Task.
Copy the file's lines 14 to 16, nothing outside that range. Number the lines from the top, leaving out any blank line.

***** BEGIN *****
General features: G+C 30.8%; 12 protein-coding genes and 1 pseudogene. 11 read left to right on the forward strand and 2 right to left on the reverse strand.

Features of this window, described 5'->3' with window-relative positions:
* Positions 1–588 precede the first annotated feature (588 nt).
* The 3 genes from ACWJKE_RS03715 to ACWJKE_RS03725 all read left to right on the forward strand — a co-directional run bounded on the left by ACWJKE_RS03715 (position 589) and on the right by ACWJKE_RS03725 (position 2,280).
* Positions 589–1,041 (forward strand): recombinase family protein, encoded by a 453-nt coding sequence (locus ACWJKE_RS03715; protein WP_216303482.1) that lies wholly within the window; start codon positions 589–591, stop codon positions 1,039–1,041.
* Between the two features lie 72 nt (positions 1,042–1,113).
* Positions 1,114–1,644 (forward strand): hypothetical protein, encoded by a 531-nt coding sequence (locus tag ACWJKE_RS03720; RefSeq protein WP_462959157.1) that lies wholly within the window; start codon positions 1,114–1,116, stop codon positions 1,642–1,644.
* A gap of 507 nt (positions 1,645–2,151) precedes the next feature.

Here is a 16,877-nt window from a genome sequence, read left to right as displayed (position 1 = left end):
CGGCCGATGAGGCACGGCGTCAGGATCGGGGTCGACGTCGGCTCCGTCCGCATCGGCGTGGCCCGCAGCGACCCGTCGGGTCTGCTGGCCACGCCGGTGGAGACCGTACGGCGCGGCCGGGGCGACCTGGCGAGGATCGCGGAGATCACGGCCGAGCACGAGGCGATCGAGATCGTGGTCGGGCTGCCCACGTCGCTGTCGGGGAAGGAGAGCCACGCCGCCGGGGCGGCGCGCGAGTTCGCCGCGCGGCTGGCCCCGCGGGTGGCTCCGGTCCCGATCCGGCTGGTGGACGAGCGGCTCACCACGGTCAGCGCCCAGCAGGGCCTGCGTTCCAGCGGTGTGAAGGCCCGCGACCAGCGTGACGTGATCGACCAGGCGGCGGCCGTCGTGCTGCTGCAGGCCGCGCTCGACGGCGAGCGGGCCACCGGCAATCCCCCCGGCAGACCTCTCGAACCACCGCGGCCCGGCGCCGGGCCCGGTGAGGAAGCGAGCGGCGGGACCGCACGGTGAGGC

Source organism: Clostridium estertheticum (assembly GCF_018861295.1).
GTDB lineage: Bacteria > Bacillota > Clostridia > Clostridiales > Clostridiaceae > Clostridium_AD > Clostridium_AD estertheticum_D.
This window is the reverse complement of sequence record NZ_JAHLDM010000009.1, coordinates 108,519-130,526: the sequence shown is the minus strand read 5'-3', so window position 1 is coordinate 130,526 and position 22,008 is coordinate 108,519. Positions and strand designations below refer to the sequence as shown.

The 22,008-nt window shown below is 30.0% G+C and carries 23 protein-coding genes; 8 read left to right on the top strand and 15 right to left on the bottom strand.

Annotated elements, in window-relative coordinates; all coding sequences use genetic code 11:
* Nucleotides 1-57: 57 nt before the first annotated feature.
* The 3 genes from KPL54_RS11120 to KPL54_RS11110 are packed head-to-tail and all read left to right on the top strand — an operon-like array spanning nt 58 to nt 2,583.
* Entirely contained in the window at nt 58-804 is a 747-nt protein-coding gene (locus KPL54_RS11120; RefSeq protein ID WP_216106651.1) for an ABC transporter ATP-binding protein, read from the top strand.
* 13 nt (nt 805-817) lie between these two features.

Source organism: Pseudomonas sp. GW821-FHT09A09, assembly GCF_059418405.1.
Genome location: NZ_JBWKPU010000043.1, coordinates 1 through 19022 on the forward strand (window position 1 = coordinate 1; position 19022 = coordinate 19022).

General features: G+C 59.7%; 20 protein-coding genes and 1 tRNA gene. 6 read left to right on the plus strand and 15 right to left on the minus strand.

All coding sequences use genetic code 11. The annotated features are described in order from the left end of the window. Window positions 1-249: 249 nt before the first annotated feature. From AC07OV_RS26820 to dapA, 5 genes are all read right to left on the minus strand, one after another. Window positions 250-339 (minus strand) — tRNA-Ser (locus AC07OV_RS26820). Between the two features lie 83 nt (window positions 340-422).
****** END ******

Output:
The 22,008-nt window shown below is 30.0% G+C and carries 23 protein-coding genes; 8 read left to right on the top strand and 15 right to left on the bottom strand.

Annotated elements, in window-relative coordinates; all coding sequences use genetic code 11:
* Nucleotides 1-57: 57 nt before the first annotated feature.